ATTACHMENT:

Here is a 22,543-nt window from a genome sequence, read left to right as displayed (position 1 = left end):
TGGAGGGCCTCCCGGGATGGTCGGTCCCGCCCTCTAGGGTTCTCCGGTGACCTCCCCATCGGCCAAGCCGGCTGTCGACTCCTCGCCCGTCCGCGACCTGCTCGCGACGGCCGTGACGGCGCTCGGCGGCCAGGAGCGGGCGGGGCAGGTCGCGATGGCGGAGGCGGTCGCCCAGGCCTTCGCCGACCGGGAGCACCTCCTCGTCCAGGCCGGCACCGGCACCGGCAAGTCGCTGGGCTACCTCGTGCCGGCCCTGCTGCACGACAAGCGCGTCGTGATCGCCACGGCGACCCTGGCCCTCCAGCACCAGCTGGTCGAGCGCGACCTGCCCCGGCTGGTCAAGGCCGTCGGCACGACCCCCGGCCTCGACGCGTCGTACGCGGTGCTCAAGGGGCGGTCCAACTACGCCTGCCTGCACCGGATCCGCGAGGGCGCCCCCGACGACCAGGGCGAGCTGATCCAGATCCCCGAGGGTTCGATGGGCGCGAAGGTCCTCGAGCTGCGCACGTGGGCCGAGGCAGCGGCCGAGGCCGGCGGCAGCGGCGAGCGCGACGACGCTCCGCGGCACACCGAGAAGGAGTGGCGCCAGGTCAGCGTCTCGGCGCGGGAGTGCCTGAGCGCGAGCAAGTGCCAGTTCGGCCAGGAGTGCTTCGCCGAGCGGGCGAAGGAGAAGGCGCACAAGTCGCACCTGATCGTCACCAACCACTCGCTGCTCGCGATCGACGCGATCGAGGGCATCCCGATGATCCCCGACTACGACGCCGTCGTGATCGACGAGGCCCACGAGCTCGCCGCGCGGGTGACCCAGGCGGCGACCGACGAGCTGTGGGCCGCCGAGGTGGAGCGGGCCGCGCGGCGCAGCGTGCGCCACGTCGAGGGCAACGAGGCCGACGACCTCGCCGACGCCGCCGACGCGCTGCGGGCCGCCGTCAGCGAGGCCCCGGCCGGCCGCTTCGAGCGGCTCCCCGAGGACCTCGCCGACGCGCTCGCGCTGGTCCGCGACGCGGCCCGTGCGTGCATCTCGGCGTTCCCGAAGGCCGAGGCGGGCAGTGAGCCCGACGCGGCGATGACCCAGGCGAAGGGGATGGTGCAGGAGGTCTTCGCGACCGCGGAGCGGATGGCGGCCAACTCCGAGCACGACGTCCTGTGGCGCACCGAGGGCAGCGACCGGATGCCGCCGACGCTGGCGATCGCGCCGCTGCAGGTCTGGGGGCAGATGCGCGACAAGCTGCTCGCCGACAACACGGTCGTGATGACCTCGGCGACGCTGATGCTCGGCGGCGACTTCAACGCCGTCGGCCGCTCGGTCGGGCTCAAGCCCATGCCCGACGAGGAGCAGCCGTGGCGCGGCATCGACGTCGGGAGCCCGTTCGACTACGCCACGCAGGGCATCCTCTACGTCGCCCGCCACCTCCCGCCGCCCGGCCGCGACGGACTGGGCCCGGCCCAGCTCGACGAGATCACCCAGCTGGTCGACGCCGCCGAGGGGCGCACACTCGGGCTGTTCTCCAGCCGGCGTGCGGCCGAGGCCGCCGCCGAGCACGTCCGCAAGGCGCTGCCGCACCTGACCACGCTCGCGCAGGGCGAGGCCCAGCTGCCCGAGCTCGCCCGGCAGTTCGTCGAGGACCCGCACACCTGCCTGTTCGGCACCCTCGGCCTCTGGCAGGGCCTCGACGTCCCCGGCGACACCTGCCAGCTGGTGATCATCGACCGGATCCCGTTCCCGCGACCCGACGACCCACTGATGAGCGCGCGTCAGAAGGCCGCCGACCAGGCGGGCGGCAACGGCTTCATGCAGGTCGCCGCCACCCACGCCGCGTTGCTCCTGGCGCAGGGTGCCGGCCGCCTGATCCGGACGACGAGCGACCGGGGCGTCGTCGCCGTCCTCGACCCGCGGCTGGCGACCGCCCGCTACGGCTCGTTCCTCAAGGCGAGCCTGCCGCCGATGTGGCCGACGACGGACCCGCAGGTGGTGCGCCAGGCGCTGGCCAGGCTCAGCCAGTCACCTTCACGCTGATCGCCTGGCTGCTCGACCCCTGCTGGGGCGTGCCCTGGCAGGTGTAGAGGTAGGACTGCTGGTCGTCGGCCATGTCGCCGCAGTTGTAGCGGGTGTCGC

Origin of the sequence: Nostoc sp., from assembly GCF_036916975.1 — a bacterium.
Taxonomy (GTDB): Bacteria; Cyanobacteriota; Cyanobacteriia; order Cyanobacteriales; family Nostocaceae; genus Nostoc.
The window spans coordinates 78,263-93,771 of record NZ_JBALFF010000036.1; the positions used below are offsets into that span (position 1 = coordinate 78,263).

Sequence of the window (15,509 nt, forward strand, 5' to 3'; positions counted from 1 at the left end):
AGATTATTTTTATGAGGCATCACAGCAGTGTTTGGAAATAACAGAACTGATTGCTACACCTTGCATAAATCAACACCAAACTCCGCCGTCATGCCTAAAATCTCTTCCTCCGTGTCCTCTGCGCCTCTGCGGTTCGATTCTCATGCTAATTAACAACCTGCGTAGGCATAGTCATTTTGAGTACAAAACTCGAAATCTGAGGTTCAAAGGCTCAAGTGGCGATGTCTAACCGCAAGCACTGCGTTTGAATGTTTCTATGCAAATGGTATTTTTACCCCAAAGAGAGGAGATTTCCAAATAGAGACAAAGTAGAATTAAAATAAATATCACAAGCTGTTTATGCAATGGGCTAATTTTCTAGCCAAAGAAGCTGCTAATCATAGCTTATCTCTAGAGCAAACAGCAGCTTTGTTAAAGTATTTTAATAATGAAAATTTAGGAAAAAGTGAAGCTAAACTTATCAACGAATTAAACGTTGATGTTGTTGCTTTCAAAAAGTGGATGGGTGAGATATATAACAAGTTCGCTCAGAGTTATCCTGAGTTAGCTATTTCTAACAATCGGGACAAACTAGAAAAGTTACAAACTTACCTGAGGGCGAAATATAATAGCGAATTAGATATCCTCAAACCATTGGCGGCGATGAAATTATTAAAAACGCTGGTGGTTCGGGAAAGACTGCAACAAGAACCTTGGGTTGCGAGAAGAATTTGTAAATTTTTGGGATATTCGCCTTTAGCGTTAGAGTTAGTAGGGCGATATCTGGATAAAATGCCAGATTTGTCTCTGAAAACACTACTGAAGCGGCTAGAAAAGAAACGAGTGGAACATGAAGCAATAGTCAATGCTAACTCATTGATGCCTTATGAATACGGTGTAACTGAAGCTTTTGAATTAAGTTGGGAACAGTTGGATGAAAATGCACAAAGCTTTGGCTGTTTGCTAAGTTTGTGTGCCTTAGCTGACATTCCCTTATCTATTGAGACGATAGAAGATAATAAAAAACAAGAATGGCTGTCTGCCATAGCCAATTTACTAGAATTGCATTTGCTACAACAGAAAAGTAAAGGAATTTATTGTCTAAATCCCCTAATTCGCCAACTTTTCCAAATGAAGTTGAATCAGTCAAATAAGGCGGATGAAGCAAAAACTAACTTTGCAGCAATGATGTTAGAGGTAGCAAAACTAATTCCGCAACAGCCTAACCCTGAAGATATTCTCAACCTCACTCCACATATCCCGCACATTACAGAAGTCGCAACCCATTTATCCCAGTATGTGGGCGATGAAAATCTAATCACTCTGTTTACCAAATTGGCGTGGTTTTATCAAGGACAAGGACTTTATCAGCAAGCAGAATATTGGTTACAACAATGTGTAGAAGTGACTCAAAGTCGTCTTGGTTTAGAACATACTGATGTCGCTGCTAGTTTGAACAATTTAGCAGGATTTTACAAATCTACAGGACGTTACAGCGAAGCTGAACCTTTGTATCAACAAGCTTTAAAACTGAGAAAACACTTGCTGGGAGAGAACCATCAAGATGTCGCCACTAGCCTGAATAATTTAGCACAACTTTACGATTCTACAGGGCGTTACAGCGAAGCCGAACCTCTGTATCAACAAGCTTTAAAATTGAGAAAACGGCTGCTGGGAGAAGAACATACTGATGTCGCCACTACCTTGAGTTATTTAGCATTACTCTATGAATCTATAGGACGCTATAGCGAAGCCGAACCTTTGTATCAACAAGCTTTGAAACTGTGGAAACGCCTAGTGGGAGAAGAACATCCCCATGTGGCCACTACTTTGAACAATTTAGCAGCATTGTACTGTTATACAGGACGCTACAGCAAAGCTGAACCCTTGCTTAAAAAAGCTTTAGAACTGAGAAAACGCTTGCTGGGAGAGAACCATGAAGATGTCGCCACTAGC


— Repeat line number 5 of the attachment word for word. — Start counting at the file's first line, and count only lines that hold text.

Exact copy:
The window spans coordinates 78,263-93,771 of record NZ_JBALFF010000036.1; the positions used below are offsets into that span (position 1 = coordinate 78,263).